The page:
Diskospondylitis associated with Brucella canis infection in dogs: 14 cases (1980-1991)

Sharon C. Kerwin From the Department of Veterinary Clinical Sciences, School of Veterinary Medicine, Louisiana State University, Baton Rouge, LA 70803.

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Daniel D. Lewis From the Department of Veterinary Clinical Sciences, School of Veterinary Medicine, Louisiana State University, Baton Rouge, LA 70803.

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Thomas N. Hribernik From the Department of Veterinary Clinical Sciences, School of Veterinary Medicine, Louisiana State University, Baton Rouge, LA 70803.

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Beth Partington From the Department of Veterinary Clinical Sciences, School of Veterinary Medicine, Louisiana State University, Baton Rouge, LA 70803.

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Giselle Hosgood From the Department of Veterinary Clinical Sciences, School of Veterinary Medicine, Louisiana State University, Baton Rouge, LA 70803.

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Bruce E. Eilts From the Department of Veterinary Clinical Sciences, School of Veterinary Medicine, Louisiana State University, Baton Rouge, LA 70803.

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Summary

A retrospective study of 135 dogs with diskospondylitis revealed 14 dogs with concurrent Brucella canis infection. Sexually intact male dogs and dogs in the southeastern United States appeared to be at higher risk. Results of bacteriologic culturing of blood were less likely to be positive for dogs with diskospondylitis caused by B canis infection than for dogs with diskospondylitis caused by other organisms. Follow-up evaluation of 13 of the 14 dogs revealed complete remission of clinical signs in nine, but serologic test results continued to be positive for B canis infection long after resolution of clinical abnormalities. Radiographic follow-up evaluation in 6 dogs revealed active lesions despite complete remission of clinical abnormalities.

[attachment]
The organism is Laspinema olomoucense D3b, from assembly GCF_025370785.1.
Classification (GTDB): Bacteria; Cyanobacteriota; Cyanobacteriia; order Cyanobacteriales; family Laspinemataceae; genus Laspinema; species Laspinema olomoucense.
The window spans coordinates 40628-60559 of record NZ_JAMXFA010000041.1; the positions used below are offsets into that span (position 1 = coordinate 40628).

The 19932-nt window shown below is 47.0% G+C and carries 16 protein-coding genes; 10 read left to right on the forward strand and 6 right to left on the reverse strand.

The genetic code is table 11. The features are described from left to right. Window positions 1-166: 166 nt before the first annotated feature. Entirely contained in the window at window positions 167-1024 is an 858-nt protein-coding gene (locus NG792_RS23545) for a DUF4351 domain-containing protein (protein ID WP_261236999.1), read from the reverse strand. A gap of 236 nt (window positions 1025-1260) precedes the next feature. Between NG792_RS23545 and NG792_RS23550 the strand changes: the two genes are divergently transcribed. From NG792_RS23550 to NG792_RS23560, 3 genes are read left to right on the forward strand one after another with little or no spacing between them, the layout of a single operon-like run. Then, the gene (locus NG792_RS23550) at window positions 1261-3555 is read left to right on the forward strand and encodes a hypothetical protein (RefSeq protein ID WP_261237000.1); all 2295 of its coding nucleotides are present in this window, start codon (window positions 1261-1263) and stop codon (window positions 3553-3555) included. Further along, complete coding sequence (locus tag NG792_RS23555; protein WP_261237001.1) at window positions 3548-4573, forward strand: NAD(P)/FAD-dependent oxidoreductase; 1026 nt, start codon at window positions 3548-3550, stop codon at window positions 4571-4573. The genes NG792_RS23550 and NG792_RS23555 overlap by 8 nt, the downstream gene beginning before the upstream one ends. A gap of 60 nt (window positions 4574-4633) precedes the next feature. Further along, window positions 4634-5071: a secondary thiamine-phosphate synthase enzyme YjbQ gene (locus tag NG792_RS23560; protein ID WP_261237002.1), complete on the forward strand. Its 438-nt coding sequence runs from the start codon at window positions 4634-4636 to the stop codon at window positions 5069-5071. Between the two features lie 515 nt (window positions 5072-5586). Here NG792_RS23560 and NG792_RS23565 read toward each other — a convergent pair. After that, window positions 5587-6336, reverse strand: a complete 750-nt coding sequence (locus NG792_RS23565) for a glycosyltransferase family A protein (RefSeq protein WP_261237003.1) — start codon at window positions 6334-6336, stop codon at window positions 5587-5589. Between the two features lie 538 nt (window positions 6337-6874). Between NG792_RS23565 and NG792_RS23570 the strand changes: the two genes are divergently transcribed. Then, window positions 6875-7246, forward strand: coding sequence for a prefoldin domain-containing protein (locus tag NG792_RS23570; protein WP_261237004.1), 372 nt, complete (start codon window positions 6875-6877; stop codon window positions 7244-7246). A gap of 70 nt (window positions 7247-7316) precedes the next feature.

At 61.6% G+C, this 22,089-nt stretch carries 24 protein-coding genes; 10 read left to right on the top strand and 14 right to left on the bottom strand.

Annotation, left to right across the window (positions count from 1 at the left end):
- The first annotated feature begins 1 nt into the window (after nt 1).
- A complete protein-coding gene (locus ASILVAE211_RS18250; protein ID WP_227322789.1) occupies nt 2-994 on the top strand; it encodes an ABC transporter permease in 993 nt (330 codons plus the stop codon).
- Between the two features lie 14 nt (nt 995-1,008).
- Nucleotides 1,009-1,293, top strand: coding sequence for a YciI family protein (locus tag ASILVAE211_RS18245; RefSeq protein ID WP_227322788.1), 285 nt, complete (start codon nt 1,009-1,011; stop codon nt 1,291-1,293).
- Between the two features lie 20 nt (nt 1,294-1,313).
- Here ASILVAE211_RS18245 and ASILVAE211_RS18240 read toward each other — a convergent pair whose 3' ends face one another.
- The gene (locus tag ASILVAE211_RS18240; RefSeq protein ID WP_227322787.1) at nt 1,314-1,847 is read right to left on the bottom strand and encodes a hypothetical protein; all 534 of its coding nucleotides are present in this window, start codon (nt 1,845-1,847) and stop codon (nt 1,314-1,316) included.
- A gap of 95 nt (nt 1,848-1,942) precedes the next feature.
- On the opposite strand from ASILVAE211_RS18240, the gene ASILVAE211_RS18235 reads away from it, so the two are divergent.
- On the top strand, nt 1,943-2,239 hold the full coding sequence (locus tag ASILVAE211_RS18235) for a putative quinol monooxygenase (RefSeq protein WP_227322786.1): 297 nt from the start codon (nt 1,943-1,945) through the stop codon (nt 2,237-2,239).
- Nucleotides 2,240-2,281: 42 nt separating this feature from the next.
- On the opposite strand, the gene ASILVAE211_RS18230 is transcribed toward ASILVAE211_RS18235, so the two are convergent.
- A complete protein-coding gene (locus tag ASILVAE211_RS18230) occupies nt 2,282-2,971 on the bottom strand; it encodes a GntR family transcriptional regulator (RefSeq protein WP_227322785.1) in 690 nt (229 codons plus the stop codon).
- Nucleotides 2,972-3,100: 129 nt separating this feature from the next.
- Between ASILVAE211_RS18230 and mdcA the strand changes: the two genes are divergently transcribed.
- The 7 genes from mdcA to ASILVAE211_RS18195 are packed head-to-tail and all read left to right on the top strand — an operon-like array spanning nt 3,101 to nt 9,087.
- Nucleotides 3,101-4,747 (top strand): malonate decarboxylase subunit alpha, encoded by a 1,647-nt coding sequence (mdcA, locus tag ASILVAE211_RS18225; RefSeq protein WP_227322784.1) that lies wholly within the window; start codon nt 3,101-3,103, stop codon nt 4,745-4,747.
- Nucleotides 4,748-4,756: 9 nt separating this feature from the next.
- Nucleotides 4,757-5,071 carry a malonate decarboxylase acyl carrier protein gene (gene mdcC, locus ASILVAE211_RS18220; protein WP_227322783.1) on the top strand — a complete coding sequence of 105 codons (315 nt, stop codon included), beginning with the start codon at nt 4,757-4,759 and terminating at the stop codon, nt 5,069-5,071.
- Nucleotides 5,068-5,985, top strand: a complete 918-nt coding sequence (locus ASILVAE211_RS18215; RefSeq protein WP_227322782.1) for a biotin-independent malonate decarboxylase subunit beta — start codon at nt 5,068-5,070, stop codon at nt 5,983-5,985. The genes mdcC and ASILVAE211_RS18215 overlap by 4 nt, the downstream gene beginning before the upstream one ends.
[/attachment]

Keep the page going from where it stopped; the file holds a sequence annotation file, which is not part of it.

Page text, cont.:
Summary

A retrospective study of 135 dogs with diskospondylitis revealed 14 dogs with concurrent Brucella canis infection. Sexually intact male dogs and dogs in the southeastern United States appeared to be at higher risk. Results of bacteriologic culturing of blood were less likely to be positive for dogs with diskospondylitis caused by B canis infection than for dogs with diskospondylitis caused by other organisms. Follow-up evaluation of 13 of the 14 dogs revealed complete remission of clinical signs in nine, but serologic test results continued to be positive for B canis infection long after resolution of clinical abnormalities. Radiographic follow-up evaluation in 6 dogs revealed active lesions despite complete remission of clinical abnormalities.

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